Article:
Thanks to his roles in movies such as The Great Escape, The Dirty Dozen and Death Wish, Charles Bronson earned a reputation as a hard-bitten tough guy on screen. In reality, though, he was a thoughtful and private person, a painter and a family man. But despite Bronson bearing little resemblance to many of the characters that he portrayed, his own life could actually have made a fascinating action drama, too. You see, the star not only overcame a traumatic childhood, but he also fought in World War II – and earned a Purple Heart into the bargain.
Yes, Bronson’s image as a hard man was earned largely through his big-screen performances. He was usually typecast as a vigilante type seeking revenge – owing, perhaps, to his ability to portray cold anger well. And, in fact, a number of his movies were violent enough to cause public stirs. Death Wish in particular was considered to be an outright dangerous film.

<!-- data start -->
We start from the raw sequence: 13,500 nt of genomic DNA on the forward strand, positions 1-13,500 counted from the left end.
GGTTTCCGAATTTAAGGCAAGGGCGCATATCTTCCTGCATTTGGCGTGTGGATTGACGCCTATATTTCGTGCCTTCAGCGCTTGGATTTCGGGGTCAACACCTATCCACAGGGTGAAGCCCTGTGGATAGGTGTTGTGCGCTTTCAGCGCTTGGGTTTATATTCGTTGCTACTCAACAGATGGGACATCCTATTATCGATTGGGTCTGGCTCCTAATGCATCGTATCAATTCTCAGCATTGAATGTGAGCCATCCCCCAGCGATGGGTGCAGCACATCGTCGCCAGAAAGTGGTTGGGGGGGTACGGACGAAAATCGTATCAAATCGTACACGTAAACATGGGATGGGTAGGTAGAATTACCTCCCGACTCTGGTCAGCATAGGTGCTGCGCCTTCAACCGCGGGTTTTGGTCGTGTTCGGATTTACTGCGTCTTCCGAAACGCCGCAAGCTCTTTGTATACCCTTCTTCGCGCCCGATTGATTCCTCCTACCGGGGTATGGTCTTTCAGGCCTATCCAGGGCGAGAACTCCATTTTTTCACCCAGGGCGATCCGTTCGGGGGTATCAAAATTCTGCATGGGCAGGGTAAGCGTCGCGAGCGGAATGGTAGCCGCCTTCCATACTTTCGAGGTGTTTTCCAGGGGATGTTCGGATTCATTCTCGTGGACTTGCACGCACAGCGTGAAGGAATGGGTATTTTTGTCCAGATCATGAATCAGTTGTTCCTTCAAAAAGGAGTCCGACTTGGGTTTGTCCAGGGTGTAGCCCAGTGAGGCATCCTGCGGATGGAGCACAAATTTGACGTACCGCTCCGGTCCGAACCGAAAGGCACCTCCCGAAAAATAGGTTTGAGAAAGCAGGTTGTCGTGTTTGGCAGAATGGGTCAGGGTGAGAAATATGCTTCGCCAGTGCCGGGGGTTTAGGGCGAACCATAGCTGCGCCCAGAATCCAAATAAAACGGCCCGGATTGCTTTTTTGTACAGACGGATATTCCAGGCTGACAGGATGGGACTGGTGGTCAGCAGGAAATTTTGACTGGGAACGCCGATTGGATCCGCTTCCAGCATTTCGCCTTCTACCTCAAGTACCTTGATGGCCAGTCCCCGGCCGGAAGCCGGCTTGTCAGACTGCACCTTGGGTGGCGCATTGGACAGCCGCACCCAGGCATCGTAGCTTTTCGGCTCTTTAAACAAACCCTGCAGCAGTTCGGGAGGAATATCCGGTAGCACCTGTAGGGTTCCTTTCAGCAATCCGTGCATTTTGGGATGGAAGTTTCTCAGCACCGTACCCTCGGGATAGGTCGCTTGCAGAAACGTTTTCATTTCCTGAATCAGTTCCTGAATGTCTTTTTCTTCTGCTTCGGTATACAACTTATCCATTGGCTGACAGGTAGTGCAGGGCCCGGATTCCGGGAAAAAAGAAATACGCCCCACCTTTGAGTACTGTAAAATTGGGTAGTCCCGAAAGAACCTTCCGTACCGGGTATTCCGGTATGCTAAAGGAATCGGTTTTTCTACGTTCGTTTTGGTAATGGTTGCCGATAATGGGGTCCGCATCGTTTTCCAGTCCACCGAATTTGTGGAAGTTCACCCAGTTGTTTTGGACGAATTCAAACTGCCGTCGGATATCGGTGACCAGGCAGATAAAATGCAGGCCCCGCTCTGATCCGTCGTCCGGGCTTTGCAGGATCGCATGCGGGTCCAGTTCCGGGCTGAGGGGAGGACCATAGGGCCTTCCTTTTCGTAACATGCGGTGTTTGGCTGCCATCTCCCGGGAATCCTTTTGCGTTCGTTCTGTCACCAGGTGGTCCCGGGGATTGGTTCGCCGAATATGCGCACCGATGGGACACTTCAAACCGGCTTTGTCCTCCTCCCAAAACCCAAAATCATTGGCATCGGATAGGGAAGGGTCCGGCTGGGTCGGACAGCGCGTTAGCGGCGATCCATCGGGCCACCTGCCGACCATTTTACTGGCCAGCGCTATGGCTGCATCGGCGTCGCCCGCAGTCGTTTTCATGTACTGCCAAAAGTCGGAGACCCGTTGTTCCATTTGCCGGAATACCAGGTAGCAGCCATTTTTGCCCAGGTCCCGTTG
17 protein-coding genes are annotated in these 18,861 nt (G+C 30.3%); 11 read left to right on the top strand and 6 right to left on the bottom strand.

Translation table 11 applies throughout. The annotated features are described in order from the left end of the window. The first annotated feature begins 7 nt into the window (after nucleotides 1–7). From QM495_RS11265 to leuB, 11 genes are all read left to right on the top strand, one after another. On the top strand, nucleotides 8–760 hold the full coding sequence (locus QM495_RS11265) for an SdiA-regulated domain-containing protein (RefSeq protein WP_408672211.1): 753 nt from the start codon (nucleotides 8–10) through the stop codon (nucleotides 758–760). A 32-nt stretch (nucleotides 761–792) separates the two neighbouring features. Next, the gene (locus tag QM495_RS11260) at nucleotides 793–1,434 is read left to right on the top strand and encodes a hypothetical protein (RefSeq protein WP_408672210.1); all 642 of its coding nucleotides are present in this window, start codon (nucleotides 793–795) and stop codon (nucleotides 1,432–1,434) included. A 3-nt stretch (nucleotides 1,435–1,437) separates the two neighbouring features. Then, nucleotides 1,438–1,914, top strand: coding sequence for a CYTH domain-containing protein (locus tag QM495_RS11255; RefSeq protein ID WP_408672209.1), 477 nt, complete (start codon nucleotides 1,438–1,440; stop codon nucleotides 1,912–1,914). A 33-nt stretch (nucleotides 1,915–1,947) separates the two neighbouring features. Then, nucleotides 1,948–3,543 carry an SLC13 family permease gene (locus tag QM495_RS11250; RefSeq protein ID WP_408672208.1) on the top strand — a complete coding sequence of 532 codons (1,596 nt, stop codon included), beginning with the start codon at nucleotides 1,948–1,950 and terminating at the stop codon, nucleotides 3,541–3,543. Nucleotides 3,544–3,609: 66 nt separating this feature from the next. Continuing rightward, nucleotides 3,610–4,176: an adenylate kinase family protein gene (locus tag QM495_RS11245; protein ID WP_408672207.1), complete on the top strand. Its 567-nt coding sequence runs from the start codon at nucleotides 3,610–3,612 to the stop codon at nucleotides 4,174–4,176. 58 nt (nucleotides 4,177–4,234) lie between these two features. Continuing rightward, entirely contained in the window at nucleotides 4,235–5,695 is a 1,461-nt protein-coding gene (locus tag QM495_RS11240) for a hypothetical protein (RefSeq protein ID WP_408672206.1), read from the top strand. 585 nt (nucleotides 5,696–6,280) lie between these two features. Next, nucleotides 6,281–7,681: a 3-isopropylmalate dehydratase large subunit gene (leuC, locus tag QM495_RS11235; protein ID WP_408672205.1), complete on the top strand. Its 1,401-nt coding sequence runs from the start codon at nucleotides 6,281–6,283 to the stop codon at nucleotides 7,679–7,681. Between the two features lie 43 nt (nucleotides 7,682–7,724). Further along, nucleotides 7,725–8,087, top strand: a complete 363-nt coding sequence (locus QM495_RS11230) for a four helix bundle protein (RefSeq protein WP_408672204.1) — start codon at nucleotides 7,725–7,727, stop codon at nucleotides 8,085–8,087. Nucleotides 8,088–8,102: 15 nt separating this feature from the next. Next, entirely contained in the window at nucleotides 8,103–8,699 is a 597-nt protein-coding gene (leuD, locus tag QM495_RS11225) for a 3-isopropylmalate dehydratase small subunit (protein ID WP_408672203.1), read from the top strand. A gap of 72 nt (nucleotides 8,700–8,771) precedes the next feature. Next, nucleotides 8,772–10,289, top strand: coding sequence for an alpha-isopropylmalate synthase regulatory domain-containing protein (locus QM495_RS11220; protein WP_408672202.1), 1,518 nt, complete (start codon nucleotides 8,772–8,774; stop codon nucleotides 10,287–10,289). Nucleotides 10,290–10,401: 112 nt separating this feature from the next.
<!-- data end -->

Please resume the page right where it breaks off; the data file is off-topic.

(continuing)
At the very least, Death Wish provoked quite the furor. The New York Times’ film reviewer Vincent Canby went so far as to denounce the action flick in two separate articles, branding it “a despicable movie – one that raises complex questions in order to offer bigoted, frivolous, oversimplified answers.” Even the man who had written the book upon which Death Wish was based, author Brian Garfield, spoke out against the adaptation.